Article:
Ben Davis argues that artists aren’t responsible for gentrification, warning that “until there’s some understanding that gentrification isn’t just about people’s individual lifestyle choices – of artists, or preppies – but a symptom of dysfunctional urban policy, everyone is going to continue to get herded in front of rising rents every few years”:
In the often-bitter narrative of neighborhood “revitalization,” much more depends on huge forces like average area incomes, social stratification, real-estate speculation, and rent policy than on the magic of art. (Even in artist-led gentrification’s relatively raw form in SoHo there were bigger city planning forces in play, including the Rockefellers’ concurrent push to renew Lower Manhattan.) … The flip side is that in places like New York, with its turbo-charged real-estate market, artists aren’t really in the driver’s seat. Even in my neighborhood, Brooklyn’s increasingly uncool and preppy Williamsburg, the spectacular transformation of the last decade has not been just some natural process of rising cachet thanks to the art scene. It’s a function of very conscious and hotly contested zoning decisions.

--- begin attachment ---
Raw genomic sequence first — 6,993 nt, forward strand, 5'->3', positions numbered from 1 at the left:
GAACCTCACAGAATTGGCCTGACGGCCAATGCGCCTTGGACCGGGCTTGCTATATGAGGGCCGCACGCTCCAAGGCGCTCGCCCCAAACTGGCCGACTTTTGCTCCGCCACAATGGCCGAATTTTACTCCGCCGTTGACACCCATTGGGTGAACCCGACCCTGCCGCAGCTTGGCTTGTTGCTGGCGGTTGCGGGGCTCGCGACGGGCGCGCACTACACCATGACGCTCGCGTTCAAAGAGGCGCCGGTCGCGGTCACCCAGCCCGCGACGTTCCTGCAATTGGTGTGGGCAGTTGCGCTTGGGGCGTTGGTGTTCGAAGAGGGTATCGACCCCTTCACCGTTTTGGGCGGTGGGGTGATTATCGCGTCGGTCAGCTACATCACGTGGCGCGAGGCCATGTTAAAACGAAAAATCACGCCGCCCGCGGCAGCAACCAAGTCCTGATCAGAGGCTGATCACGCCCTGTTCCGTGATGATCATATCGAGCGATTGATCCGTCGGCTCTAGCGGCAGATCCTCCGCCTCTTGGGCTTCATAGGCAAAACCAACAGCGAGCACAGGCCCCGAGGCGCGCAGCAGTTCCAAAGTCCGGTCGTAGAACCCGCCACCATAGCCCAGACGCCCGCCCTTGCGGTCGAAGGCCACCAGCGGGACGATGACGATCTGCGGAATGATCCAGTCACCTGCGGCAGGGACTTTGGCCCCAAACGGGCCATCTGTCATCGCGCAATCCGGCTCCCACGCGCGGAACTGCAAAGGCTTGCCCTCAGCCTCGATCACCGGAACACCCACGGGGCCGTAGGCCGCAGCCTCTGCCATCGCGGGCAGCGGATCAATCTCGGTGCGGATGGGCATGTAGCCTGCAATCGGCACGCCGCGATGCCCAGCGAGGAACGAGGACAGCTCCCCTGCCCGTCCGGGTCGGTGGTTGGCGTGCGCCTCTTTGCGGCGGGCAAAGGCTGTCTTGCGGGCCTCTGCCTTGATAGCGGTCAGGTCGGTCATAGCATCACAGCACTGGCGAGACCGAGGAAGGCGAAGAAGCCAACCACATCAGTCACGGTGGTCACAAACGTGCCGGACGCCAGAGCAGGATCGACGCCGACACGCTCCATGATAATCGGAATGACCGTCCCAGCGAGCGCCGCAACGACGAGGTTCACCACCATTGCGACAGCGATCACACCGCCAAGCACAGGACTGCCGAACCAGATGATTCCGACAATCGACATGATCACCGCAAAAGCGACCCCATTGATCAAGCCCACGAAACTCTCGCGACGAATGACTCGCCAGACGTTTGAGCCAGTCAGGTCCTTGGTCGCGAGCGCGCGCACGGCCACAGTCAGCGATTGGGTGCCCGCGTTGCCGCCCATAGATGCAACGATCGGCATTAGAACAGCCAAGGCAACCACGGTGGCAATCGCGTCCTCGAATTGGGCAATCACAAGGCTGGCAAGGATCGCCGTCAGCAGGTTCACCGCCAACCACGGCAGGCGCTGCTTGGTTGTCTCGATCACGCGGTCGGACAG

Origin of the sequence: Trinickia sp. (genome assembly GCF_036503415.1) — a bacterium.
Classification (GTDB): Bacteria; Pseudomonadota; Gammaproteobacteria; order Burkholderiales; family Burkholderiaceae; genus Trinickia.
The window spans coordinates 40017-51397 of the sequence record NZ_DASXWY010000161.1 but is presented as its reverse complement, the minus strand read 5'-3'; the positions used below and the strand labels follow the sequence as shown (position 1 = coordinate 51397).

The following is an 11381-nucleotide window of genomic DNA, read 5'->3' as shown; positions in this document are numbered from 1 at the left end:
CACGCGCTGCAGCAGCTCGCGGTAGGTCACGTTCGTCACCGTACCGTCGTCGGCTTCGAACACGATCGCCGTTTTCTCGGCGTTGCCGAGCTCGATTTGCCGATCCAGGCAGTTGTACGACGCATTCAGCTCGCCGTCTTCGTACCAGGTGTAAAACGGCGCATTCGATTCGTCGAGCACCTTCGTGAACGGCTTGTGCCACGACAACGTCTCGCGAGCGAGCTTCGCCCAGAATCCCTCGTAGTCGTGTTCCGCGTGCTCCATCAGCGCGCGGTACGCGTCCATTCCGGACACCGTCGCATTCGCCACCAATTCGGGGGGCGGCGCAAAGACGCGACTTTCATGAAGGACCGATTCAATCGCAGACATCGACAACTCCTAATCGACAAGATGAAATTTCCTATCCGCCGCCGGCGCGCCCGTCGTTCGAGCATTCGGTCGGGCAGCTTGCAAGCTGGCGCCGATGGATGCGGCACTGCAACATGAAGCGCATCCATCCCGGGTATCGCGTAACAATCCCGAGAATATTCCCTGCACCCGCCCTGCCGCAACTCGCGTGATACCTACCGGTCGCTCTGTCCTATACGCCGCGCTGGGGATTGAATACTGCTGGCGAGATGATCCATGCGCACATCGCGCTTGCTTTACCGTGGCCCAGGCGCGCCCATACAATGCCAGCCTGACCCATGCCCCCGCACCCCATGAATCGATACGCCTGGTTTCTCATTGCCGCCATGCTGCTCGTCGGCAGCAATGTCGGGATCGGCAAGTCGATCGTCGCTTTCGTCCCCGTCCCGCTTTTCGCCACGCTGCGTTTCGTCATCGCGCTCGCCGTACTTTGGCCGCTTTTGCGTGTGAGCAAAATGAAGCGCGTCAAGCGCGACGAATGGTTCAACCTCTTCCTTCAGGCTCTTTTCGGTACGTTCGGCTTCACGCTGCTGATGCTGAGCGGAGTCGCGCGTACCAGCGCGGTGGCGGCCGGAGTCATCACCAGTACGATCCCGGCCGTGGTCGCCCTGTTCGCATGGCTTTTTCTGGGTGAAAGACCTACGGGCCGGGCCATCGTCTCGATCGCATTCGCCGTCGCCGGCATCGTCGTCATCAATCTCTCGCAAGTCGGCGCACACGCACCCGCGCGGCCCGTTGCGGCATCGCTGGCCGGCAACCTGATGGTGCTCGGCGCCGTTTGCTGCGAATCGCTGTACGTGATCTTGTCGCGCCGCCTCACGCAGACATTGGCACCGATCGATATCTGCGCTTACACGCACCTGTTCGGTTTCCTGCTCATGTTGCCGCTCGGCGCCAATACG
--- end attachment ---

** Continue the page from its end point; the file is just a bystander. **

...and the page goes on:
(Photo by NOIR Visionary Studio)